124       State Loan Program 3,624
124       Energy Loan Program 18,597
124       Teacher Group Insurance 30,150
124       Local Government Group Insurance  
125       Drinking Water Loan 13,258
125       Grain Indemnity 3,622
125       Property Utilization 305
125       Medicare Supplement Insurance 27,388
125       Client Protection 1,661
     Internal Services:  
132       Office for Information Resources 80,354
132       Claims Award 72,075
132       Motor Vehicle Management 7,887
132       General Services Printing 135
132       Facilities Revolving Fund 34,625
132       Employment Group Insurance 78,283
133       Food Services 1,095
133       Postal Services 144
133       Capitol Print Shop 398
133       Purchasing 398
133       Central Stores  
133       Records Management 170
133       Division of Accounts 4,234
133       Tricor 10,791
  Fiduciary Funds  
32    Pension: (1/2 actuarial surplus)  
140       State Employees, Teachers, Higher Education       Employees Pension Plan  
32    Investment Trust Fund  
     Private-Purpose Trust Funds:  
142       Baccalaureate Education  
142       Children in State Custody 16,302
142       Oak Ridge Monitoring 3,131
142       Duck River Water Supply 9,670
142       Other 1,107
     Agency Funds:  
144       Local Government  
144       Contingent Revenue  
  Component Units:  
148    Tennessee Student Assistance Corporation 57,315
     Community Services Agencies:  
148       Northeast 333
148       East Tennessee 1,371
148       Upper Cumberland 366
148       Southeast 866
148       Mid-Cumberland 70
149       South Central 232
149       Northwest 573
149       Southwest 648
149       Davidson County 302
149       Knox County 137
149       Shelby County 72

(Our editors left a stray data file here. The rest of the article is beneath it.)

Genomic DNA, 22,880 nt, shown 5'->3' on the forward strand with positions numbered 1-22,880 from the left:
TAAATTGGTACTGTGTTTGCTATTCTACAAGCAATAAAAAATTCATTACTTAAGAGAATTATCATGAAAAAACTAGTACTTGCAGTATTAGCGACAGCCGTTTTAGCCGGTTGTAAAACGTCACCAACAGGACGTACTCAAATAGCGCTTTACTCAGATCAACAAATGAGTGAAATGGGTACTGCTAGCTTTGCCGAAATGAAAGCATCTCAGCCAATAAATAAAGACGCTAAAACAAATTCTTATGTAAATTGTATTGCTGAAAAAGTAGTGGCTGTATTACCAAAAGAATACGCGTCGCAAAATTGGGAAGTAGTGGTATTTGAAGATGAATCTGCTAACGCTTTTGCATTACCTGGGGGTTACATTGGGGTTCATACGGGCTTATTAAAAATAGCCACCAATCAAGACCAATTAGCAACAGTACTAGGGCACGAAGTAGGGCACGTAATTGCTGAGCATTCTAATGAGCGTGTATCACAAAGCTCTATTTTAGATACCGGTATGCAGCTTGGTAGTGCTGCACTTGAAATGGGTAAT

149       Hamilton County 237
150    Housing Development Agency 818,962
150    Board of Regents 493,671
150    University of Tennessee 833,885
150    Local Development Authority 29,108
151    Veterans Homes Board 4,141
151    Child Care Facilities 253
151    State School Bond Authority 42,420
151    Certified Cotton Growers 4,036
  Related Organizations: (Financial Data not provided)  
75    Beech River Watershed Development Authority  
75    Carroll County Watershed Authority  
75    Goodwyn Institute Commission  
75    Watkins Institute Commission  
75    Tennessee Alliance for Fitness and Health  
75    Tennessee Competitive Export Corporation  
75    Insurance Guarantee Association  
75    Tennessee Sports Hall of Fame  
75    Local Neighborhood Development Corporations  
75    Tennessee Holocaust Commission, Inc.  
75    Sports Festival, Inc.  
  Total Surpluses… 4,234,312
  Per Capita… 719
  Family of 4… 2,876

Note: For those familiar with governmental accounting, for surpluses we basically used GFOA Balance Sheet Account Classification Codes 101, 102, 103, 151, 153, and 170.

USAF Image

This report was prepared by:
Gerald R. Klatt
Lieutenant Colonel, USAF, Retired